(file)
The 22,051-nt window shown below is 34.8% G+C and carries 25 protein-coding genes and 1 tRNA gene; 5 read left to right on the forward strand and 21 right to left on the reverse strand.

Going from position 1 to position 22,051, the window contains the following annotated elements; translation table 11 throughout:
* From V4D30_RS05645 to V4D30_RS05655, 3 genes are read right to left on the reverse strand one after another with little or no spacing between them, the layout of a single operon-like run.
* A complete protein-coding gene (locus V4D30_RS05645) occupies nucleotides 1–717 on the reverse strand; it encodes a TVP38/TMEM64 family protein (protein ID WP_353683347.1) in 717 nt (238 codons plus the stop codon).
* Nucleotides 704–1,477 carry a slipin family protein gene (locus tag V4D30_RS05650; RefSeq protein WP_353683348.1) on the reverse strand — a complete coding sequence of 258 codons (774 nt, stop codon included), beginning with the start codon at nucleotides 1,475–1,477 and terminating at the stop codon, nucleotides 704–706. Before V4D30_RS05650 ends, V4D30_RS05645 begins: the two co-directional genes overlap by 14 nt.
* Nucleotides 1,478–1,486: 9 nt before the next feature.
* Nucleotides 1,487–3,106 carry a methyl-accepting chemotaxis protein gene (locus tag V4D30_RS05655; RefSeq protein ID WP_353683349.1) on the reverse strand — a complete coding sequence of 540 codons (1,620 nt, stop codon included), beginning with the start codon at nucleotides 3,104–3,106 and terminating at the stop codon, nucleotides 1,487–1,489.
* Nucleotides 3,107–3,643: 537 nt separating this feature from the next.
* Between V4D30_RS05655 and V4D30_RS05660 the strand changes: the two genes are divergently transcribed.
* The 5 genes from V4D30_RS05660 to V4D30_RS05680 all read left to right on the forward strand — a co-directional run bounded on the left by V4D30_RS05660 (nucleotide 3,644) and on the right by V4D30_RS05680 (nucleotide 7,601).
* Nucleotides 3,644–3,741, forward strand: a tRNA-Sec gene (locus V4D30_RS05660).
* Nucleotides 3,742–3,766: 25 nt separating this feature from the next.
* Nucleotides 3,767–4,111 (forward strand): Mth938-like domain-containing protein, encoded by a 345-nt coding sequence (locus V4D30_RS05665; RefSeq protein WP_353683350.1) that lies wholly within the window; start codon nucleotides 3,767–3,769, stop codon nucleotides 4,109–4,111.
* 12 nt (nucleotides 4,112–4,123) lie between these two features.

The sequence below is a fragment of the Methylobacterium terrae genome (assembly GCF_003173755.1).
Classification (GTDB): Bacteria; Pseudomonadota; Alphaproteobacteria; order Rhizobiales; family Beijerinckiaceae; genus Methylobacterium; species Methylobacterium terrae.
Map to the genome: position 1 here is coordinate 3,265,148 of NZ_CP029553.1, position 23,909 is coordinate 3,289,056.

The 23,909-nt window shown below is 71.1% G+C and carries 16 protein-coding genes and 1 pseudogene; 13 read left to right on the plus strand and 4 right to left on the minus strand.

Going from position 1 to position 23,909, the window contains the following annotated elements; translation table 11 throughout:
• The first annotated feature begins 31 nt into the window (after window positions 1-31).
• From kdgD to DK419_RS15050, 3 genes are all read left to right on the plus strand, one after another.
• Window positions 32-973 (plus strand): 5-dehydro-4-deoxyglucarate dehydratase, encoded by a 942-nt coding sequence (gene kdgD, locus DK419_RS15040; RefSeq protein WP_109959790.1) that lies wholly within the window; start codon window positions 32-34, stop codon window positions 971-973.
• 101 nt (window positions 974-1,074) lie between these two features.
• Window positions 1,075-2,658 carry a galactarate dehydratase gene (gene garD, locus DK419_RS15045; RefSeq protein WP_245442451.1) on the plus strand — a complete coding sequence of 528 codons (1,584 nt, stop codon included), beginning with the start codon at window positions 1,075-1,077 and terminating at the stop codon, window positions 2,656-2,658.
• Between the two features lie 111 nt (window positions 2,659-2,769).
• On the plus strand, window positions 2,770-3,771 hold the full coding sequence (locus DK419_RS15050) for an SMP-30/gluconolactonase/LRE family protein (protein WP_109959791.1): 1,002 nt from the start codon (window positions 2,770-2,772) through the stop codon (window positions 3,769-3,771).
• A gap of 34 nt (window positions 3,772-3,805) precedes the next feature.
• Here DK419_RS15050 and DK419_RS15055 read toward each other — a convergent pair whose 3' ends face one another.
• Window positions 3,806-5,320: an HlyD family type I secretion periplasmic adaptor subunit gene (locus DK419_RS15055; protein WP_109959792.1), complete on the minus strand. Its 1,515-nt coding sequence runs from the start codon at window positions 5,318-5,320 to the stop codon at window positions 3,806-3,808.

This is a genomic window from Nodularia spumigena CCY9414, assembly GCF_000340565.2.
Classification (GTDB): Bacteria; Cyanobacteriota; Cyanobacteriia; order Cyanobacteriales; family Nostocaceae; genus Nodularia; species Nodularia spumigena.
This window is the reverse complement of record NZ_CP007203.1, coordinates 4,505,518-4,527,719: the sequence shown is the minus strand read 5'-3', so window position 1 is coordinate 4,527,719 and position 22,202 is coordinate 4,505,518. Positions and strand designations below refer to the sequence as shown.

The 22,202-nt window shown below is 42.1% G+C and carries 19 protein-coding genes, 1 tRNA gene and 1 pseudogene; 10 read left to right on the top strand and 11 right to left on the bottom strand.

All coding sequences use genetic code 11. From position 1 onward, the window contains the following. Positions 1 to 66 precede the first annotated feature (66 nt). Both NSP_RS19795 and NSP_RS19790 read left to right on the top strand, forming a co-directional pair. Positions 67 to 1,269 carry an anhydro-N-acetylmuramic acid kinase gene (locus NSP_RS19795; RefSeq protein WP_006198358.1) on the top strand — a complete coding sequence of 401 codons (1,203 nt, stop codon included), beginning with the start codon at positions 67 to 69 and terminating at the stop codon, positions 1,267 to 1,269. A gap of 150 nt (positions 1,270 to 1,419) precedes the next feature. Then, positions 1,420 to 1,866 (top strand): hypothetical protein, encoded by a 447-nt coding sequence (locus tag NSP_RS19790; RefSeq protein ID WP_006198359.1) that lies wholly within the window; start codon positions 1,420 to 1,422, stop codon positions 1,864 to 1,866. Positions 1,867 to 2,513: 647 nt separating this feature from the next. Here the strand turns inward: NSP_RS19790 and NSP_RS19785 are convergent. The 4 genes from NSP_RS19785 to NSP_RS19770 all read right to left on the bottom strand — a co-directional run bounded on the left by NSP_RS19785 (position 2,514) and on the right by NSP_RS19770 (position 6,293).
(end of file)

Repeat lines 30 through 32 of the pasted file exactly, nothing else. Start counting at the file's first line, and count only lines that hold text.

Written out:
This is a genomic window from Nodularia spumigena CCY9414, assembly GCF_000340565.2.
Classification (GTDB): Bacteria; Cyanobacteriota; Cyanobacteriia; order Cyanobacteriales; family Nostocaceae; genus Nodularia; species Nodularia spumigena.
This window is the reverse complement of record NZ_CP007203.1, coordinates 4,505,518-4,527,719: the sequence shown is the minus strand read 5'-3', so window position 1 is coordinate 4,527,719 and position 22,202 is coordinate 4,505,518. Positions and strand designations below refer to the sequence as shown.